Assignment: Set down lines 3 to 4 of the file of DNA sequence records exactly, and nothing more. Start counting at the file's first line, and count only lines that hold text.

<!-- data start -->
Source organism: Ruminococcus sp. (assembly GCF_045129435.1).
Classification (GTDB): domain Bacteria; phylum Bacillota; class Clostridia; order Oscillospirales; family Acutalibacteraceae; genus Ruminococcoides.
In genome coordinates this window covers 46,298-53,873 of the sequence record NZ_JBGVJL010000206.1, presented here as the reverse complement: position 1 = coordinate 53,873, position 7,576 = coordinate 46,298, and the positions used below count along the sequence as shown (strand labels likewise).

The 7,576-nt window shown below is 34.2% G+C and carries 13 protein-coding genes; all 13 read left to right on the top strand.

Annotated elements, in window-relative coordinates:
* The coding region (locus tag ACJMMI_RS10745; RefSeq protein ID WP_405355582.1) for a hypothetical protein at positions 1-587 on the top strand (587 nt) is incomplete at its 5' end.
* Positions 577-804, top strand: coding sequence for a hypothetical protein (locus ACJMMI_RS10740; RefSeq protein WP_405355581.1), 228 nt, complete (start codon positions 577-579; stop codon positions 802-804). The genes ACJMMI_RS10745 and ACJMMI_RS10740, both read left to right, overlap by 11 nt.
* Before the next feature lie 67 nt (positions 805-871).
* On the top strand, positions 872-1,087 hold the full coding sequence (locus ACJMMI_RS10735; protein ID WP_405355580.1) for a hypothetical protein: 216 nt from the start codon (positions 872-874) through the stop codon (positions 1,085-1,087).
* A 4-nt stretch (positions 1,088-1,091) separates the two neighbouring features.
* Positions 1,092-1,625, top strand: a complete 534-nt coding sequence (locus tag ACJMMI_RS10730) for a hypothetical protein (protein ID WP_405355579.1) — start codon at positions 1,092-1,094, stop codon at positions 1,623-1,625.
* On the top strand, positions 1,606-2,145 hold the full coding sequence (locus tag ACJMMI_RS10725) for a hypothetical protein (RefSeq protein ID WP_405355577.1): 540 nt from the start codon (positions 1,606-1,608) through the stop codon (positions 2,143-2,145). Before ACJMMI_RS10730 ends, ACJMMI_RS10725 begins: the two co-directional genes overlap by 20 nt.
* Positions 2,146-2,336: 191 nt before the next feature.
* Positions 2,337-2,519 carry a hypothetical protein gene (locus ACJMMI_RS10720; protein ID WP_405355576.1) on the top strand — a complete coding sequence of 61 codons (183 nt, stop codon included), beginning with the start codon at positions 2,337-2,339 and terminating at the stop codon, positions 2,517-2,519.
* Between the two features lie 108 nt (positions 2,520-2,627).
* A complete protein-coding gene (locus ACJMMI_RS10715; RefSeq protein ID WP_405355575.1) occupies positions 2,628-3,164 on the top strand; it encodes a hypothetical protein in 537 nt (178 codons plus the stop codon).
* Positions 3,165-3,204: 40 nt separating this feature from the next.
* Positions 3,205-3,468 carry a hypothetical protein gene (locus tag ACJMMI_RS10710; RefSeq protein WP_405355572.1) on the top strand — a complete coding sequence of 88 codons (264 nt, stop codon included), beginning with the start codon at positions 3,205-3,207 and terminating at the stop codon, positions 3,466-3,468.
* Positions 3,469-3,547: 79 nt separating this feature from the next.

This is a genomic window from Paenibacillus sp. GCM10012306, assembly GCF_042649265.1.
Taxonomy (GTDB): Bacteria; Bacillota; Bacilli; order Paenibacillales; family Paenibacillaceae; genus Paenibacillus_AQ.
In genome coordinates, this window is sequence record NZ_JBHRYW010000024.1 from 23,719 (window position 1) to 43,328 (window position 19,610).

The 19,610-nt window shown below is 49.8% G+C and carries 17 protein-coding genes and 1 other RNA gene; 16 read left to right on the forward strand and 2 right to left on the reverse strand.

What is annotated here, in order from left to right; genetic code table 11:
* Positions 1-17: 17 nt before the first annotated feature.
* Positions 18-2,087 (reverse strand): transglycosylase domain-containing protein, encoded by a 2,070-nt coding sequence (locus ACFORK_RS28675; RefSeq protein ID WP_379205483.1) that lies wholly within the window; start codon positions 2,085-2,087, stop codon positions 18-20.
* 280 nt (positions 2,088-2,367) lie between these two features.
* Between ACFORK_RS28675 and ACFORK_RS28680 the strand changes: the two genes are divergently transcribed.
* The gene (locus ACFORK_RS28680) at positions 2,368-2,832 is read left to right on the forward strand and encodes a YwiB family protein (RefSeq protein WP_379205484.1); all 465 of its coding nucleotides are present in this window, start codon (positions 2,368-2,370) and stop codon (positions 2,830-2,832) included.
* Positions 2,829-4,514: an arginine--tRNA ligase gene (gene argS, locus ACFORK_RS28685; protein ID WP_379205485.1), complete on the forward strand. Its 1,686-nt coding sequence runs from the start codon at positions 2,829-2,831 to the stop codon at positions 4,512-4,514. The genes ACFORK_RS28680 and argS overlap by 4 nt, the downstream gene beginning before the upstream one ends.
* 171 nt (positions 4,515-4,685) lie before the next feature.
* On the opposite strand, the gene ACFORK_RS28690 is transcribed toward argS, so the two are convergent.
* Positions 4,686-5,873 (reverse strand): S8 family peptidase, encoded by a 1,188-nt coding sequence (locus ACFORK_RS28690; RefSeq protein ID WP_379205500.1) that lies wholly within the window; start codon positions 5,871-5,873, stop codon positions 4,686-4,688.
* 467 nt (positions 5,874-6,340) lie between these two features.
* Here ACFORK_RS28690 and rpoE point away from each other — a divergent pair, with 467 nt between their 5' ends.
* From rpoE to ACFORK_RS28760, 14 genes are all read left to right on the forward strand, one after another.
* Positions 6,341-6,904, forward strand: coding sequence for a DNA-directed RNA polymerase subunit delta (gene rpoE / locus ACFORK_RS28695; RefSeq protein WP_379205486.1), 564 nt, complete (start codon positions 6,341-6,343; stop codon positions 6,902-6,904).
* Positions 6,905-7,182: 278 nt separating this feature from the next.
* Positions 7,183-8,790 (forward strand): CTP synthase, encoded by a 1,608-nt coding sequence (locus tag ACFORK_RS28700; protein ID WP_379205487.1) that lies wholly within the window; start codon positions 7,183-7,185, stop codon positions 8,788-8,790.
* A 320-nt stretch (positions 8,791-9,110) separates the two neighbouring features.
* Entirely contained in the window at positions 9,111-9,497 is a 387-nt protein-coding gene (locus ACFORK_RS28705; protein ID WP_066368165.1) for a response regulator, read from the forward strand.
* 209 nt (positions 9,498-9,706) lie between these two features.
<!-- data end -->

In genome coordinates this window covers 46,298-53,873 of the sequence record NZ_JBGVJL010000206.1, presented here as the reverse complement: position 1 = coordinate 53,873, position 7,576 = coordinate 46,298, and the positions used below count along the sequence as shown (strand labels likewise).

The 7,576-nt window shown below is 34.2% G+C and carries 13 protein-coding genes; all 13 read left to right on the top strand.